As the rules on advertising change, many
are trying to take advantage of their status in
to turn it into something else.
"I thought we were having a meeting," says Damian Camarillo, a promising 12-year-old YouTube star, looking at his father, Eli.
His father looks at his phone and says, "It's tomorrow at 2. They change all the time."
Damian nods and sits down on the sofa. You are resting after participating in the
New York Toy Fair
, an annual industry conference that draws more than 25,000 people from around the world.
For decades, the event was the exclusive domain of adults – toy makers, merchants, and media companies – showing off their latest products and trying to identify upcoming trends.
One of the videos from Daman Camarillo's YouTube channel
But, in recent years, celebrity kids on YouTube have become some of the biggest players.
The Camarillos, who started publishing in 2015 and gained fame after releasing a video of Damian and his cousin eating spicy fries, are established stars in that sky.
They have close to a million subscribers on their channels, showing Damian and his 8-year-old brother, Deion, fighting with toy guns, racing cars, or playing Fortnite.
Your biggest channel,
Damian and Deion in Motion
, has about 13 million visits per month, calculates Eli Camarillo.
Million dollar earnings
Depending on the year, the family, who lives in Arizona, has earned between $ 400,000 and $ 1,000,000 a year, says the father.
Regular toy shipments and direct sponsorships help them with their posts and supplement their advertising revenue.
It is such a large business that Camarillo had to quit his job as a computer scientist in the healthcare industry three years ago.
But the family has a long way to go to achieve the status of 8-year-old Ryan Kaji, whose channel
It has more than 24 million subscribers.
His ranking on YouTube as one of the top earners translated into his own line of toys valued at $ 200 million and a series on the pay TV channel Nickelodeon.
"That child makes $ 25 million a year. Why wouldn't you want to be in the same situation?" Asks Camarillo. "I think that is the goal."
The desire to expand comes at a critical moment.
With the industry dropping sales, toymakers are increasingly deepening their relationships with YouTube creators, offering sponsored videos and licensing deals, by virtue of the power they have to attract audiences and drive sales.
Meanwhile, youtubers are grappling with a drop in ad revenue, which came after the platform revised its advertising policies, so children's channels would comply with privacy regulations.
Change of rules
For the Camarillos, the changes – which include limits on targeted ads and the end of comments – meant a snapshot in ad revenue of about 50%.
"We prepared for that. We knew it was coming," says Camarillo. Still, it took him some time to get settled. When the changes were announced, the family had just bought a home.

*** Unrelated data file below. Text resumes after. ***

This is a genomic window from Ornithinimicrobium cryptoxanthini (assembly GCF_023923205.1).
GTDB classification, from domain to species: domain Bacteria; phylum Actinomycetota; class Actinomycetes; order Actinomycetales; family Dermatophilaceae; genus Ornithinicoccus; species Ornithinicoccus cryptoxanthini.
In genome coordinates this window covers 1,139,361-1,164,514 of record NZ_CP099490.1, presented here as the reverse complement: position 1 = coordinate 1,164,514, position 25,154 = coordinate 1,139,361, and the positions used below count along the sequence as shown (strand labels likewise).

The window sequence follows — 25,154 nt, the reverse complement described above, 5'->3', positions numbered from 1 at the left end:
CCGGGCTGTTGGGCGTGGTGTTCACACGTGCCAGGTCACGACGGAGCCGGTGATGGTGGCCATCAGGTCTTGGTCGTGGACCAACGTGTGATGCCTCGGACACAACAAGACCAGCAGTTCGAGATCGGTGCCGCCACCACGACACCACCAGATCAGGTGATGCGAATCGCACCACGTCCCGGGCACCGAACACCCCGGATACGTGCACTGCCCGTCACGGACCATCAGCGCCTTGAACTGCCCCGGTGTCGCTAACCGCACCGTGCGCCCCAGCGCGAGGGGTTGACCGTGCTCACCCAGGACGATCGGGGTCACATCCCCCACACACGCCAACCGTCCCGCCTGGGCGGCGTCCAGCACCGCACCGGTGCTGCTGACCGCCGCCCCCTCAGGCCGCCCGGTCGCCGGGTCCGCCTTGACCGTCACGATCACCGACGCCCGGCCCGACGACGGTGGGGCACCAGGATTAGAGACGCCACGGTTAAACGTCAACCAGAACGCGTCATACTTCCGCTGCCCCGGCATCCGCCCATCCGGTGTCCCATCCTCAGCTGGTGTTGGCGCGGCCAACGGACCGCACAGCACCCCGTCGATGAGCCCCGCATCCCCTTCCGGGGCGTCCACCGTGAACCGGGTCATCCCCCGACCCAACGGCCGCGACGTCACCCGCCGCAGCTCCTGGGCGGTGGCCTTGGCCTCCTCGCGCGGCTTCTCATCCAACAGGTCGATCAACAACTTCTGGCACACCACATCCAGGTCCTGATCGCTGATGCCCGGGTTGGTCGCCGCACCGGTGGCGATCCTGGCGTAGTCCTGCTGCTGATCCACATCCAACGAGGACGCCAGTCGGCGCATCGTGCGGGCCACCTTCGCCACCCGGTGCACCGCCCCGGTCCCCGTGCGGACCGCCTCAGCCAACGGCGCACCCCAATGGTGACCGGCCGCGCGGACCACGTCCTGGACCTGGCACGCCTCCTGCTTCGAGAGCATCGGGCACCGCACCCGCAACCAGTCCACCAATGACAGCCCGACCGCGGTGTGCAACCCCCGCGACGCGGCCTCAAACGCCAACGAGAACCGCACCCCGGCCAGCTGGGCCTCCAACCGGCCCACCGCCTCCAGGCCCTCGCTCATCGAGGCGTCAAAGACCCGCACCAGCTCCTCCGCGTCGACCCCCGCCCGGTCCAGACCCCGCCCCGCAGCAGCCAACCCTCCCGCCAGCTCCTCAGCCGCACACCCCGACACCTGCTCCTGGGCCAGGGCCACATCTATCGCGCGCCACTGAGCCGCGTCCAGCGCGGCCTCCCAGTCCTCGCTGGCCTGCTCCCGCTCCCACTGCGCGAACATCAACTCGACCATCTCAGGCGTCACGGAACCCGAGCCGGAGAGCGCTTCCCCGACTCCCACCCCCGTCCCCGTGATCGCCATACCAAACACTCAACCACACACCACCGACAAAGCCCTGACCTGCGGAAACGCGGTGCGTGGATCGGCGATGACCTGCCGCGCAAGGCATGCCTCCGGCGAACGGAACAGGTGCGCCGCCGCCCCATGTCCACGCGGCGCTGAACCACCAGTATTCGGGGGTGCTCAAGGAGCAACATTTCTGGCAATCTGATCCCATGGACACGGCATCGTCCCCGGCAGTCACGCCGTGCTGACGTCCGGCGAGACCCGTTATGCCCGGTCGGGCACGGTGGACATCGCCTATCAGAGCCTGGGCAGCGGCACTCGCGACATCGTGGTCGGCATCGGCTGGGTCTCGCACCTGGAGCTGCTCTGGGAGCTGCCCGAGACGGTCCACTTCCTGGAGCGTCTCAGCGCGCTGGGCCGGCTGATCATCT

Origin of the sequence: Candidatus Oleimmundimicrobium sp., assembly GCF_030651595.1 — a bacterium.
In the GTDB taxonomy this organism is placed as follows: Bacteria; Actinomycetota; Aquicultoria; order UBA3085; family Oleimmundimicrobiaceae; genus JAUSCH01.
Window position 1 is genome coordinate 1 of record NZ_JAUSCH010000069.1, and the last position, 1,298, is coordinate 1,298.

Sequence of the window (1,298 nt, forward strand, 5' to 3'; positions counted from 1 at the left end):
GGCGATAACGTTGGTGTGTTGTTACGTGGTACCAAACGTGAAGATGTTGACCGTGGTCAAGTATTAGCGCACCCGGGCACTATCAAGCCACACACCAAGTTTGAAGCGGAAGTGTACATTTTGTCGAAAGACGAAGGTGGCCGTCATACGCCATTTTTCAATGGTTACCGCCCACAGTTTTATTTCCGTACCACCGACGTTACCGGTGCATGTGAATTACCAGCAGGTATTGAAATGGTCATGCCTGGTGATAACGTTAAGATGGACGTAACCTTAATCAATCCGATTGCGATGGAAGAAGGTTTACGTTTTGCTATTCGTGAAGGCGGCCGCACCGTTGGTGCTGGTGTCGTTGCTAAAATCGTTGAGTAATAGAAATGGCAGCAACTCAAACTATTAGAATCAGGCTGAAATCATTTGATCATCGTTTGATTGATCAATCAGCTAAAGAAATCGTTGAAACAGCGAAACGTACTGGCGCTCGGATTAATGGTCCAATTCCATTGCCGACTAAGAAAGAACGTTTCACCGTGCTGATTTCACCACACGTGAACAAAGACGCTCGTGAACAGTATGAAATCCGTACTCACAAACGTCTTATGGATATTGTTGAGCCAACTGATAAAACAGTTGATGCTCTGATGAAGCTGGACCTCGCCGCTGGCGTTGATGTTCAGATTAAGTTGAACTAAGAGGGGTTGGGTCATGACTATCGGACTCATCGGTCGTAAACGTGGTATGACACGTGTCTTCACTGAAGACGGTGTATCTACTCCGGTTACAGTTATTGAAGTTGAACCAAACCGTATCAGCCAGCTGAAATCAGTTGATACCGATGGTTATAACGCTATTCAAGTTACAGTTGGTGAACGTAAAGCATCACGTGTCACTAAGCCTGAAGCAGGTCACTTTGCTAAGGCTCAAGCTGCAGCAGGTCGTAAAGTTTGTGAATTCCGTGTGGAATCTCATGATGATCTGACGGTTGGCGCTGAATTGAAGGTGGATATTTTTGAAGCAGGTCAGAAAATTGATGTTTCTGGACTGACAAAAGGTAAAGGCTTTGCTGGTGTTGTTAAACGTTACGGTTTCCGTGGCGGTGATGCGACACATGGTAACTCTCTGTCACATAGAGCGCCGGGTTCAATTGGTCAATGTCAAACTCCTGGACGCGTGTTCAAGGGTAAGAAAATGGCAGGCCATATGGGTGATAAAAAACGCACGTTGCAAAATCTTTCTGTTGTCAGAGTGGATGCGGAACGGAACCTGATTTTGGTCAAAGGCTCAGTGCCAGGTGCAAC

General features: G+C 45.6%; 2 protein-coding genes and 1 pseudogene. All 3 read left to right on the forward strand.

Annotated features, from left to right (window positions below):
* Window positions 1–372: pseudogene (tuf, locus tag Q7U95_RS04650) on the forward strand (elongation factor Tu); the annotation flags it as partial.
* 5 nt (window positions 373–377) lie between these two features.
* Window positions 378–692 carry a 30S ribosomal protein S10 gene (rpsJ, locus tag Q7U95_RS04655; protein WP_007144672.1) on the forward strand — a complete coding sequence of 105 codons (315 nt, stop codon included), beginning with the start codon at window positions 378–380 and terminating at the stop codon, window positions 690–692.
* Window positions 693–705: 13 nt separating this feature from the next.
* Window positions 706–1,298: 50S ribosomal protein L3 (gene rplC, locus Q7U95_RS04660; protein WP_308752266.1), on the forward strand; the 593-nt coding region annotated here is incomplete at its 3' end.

In addition to financial pressure, some warn that new YouTube rules may make it difficult for new voices to appear.
The United States is currently reviewing changes to children's online privacy law.
But while stricter rules may be imposed for children's ads and on social media marketing, many in the industry doubt that it hurts the growth of influencers.
Globally, companies are expected to spend about $ 10 billion this year on "marketing for influencers" ($ 6.5 million in 2019), according to industry estimates.
In the toy industry, influencers on social media attract almost as much investment as they do on traditional television, says Juli Lennett of research firm NPD Group. For other companies, it can be much more.
You have to accept that "YouTube is there," he says. "And you need to be where the children are."
About 40% of children age 14 and younger watch YouTube or "YouTube for Kids" at least every week.
More than 60% in that age group have bought something they saw on video, according to a survey done last year by NPD Group for the Toy Association of America.
Brian Bonnett is CEO of Bonkers Toys, which is licensed by Ryan's Toys and works with multiple families on other toy lines.
While many in the industry see the platform and its creators primarily as a vehicle for advertising, he says he expects this to change in the coming years.
"It is inevitable," he says. "Everyone has a youtuber."
This year's Toy Fair attracted 100 YouTube channel owners this year, compared to 90 in 2019, several of whom are represented by Hollywood agents.
Viewers don't seem to mind the increasing commercialization, says Lucy Maxwell, a former teacher whose family started her Tic Tac Toy channel as a hobby.
Now the channel has around 3.5 million subscribers to its videos, many of which are sponsored and licensed for an XOXO toy line.
Maxwells Jason, Lucy, Addy, 9, and Maya, 7, are now trying to expand into other types of businesses, such as decorating and household items.
"I think this is only part of what we will see in influencer marketing," says Jason, who previously worked in the finance industry.
"I think this is going to be something even much bigger."
The Camarillos have a dozen meetings organized during the toy fair.
Damian says that his classmates say that he is "famous" and adds: "but I really am not." His goal is to reach a million subscribers on a single channel.
"I feel like a great youtuber, but we're still little," he says. "We are getting there."
. (tagsToTranslate) How is the life of the boys who earn a million dollars a year on YouTube – LA NACION